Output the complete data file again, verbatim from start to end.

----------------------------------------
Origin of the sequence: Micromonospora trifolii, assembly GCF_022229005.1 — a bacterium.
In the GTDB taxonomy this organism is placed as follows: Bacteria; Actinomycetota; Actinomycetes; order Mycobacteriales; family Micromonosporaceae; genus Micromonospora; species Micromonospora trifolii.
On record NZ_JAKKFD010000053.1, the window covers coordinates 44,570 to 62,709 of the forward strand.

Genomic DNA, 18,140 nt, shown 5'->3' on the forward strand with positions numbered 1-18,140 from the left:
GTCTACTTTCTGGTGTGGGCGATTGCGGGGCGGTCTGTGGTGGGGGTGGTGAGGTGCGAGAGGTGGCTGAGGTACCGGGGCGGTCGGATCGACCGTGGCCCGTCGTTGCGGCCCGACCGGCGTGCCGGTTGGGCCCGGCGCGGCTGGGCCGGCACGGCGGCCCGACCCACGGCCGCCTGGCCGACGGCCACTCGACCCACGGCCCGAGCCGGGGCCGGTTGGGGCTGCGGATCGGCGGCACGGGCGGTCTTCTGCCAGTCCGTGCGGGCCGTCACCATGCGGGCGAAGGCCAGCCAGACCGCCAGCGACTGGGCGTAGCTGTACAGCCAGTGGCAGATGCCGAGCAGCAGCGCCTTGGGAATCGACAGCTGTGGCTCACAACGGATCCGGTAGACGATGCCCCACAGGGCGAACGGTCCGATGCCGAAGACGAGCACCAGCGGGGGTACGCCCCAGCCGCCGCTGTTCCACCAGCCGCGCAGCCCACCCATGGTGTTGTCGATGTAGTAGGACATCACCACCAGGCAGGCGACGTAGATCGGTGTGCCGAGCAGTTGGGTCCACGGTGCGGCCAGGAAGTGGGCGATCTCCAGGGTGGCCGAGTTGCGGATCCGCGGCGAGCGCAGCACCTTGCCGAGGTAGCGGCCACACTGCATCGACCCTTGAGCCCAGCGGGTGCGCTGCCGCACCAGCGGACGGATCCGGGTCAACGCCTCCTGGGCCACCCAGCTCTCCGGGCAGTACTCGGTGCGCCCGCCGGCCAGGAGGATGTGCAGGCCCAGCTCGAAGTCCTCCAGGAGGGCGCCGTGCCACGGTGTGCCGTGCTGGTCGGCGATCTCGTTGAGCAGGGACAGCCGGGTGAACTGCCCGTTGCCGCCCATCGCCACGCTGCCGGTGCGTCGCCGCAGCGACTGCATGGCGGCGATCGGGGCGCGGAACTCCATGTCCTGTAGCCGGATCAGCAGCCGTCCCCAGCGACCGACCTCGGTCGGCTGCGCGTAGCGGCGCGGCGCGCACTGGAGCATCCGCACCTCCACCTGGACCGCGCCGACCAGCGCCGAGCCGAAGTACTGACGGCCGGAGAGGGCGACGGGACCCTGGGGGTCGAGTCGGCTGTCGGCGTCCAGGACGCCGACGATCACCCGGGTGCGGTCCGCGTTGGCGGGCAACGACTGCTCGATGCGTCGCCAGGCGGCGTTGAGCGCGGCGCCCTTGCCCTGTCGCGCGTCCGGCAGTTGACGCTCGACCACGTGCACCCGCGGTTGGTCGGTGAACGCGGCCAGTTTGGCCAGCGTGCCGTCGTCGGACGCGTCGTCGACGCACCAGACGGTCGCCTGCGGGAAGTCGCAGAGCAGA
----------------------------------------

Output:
Origin of the sequence: Micromonospora trifolii, assembly GCF_022229005.1 — a bacterium.
In the GTDB taxonomy this organism is placed as follows: Bacteria; Actinomycetota; Actinomycetes; order Mycobacteriales; family Micromonosporaceae; genus Micromonospora; species Micromonospora trifolii.
On record NZ_JAKKFD010000053.1, the window covers coordinates 44,570 to 62,709 of the forward strand.

Genomic DNA, 18,140 nt, shown 5'->3' on the forward strand with positions numbered 1-18,140 from the left:
GTCTACTTTCTGGTGTGGGCGATTGCGGGGCGGTCTGTGGTGGGGGTGGTGAGGTGCGAGAGGTGGCTGAGGTACCGGGGCGGTCGGATCGACCGTGGCCCGTCGTTGCGGCCCGACCGGCGTGCCGGTTGGGCCCGGCGCGGCTGGGCCGGCACGGCGGCCCGACCCACGGCCGCCTGGCCGACGGCCACTCGACCCACGGCCCGAGCCGGGGCCGGTTGGGGCTGCGGATCGGCGGCACGGGCGGTCTTCTGCCAGTCCGTGCGGGCCGTCACCATGCGGGCGAAGGCCAGCCAGACCGCCAGCGACTGGGCGTAGCTGTACAGCCAGTGGCAGATGCCGAGCAGCAGCGCCTTGGGAATCGACAGCTGTGGCTCACAACGGATCCGGTAGACGATGCCCCACAGGGCGAACGGTCCGATGCCGAAGACGAGCACCAGCGGGGGTACGCCCCAGCCGCCGCTGTTCCACCAGCCGCGCAGCCCACCCATGGTGTTGTCGATGTAGTAGGACATCACCACCAGGCAGGCGACGTAGATCGGTGTGCCGAGCAGTTGGGTCCACGGTGCGGCCAGGAAGTGGGCGATCTCCAGGGTGGCCGAGTTGCGGATCCGCGGCGAGCGCAGCACCTTGCCGAGGTAGCGGCCACACTGCATCGACCCTTGAGCCCAGCGGGTGCGCTGCCGCACCAGCGGACGGATCCGGGTCAACGCCTCCTGGGCCACCCAGCTCTCCGGGCAGTACTCGGTGCGCCCGCCGGCCAGGAGGATGTGCAGGCCCAGCTCGAAGTCCTCCAGGAGGGCGCCGTGCCACGGTGTGCCGTGCTGGTCGGCGATCTCGTTGAGCAGGGACAGCCGGGTGAACTGCCCGTTGCCGCCCATCGCCACGCTGCCGGTGCGTCGCCGCAGCGACTGCATGGCGGCGATCGGGGCGCGGAACTCCATGTCCTGTAGCCGGATCAGCAGCCGTCCCCAGCGACCGACCTCGGTCGGCTGCGCGTAGCGGCGCGGCGCGCACTGGAGCATCCGCACCTCCACCTGGACCGCGCCGACCAGCGCCGAGCCGAAGTACTGACGGCCGGAGAGGGCGACGGGACCCTGGGGGTCGAGTCGGCTGTCGGCGTCCAGGACGCCGACGATCACCCGGGTGCGGTCCGCGTTGGCGGGCAACGACTGCTCGATGCGTCGCCAGGCGGCGTTGAGCGCGGCGCCCTTGCCCTGTCGCGCGTCCGGCAGTTGACGCTCGACCACGTGCACCCGCGGTTGGTCGGTGAACGCGGCCAGTTTGGCCAGCGTGCCGTCGTCGGACGCGTCGTCGACGCACCAGACGGTCGCCTGCGGGAAGTCGCAGAGCAGA